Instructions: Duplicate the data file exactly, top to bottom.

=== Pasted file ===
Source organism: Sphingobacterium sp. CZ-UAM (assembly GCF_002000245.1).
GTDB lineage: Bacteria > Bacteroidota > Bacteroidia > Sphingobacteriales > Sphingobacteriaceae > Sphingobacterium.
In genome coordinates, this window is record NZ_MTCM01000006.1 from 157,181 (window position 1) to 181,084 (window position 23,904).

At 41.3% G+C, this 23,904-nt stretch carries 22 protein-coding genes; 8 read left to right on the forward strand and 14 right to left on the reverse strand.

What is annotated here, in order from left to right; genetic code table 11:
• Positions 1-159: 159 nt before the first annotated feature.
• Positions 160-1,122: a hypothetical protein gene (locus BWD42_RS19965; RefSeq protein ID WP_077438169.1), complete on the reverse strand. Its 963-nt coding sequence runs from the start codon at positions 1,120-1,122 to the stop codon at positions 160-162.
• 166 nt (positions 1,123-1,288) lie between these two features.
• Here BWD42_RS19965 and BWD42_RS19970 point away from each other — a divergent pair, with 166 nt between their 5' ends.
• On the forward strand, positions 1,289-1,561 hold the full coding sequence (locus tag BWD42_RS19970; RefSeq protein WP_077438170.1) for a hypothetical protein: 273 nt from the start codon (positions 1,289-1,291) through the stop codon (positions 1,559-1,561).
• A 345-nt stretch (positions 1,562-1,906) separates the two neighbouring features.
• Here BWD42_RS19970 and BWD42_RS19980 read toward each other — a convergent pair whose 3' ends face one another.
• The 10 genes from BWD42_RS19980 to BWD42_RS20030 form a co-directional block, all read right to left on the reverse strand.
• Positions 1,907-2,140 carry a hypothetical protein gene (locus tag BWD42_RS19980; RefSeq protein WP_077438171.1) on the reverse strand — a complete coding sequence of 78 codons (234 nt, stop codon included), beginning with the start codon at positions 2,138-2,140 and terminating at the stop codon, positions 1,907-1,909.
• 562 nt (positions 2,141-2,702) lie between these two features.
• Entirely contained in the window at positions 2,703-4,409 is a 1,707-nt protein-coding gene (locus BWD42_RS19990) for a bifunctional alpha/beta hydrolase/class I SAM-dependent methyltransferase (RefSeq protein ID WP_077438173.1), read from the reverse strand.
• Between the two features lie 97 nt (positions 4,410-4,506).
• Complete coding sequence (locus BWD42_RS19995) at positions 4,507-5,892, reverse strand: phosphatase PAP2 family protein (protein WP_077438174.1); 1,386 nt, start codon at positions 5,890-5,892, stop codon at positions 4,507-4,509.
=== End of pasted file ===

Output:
Source organism: Sphingobacterium sp. CZ-UAM (assembly GCF_002000245.1).
GTDB lineage: Bacteria > Bacteroidota > Bacteroidia > Sphingobacteriales > Sphingobacteriaceae > Sphingobacterium.
In genome coordinates, this window is record NZ_MTCM01000006.1 from 157,181 (window position 1) to 181,084 (window position 23,904).

At 41.3% G+C, this 23,904-nt stretch carries 22 protein-coding genes; 8 read left to right on the forward strand and 14 right to left on the reverse strand.

What is annotated here, in order from left to right; genetic code table 11:
• Positions 1-159: 159 nt before the first annotated feature.
• Positions 160-1,122: a hypothetical protein gene (locus BWD42_RS19965; RefSeq protein ID WP_077438169.1), complete on the reverse strand. Its 963-nt coding sequence runs from the start codon at positions 1,120-1,122 to the stop codon at positions 160-162.
• 166 nt (positions 1,123-1,288) lie between these two features.
• Here BWD42_RS19965 and BWD42_RS19970 point away from each other — a divergent pair, with 166 nt between their 5' ends.
• On the forward strand, positions 1,289-1,561 hold the full coding sequence (locus tag BWD42_RS19970; RefSeq protein WP_077438170.1) for a hypothetical protein: 273 nt from the start codon (positions 1,289-1,291) through the stop codon (positions 1,559-1,561).
• A 345-nt stretch (positions 1,562-1,906) separates the two neighbouring features.
• Here BWD42_RS19970 and BWD42_RS19980 read toward each other — a convergent pair whose 3' ends face one another.
• The 10 genes from BWD42_RS19980 to BWD42_RS20030 form a co-directional block, all read right to left on the reverse strand.
• Positions 1,907-2,140 carry a hypothetical protein gene (locus tag BWD42_RS19980; RefSeq protein WP_077438171.1) on the reverse strand — a complete coding sequence of 78 codons (234 nt, stop codon included), beginning with the start codon at positions 2,138-2,140 and terminating at the stop codon, positions 1,907-1,909.
• 562 nt (positions 2,141-2,702) lie between these two features.
• Entirely contained in the window at positions 2,703-4,409 is a 1,707-nt protein-coding gene (locus BWD42_RS19990) for a bifunctional alpha/beta hydrolase/class I SAM-dependent methyltransferase (RefSeq protein ID WP_077438173.1), read from the reverse strand.
• Between the two features lie 97 nt (positions 4,410-4,506).
• Complete coding sequence (locus BWD42_RS19995) at positions 4,507-5,892, reverse strand: phosphatase PAP2 family protein (protein WP_077438174.1); 1,386 nt, start codon at positions 5,890-5,892, stop codon at positions 4,507-4,509.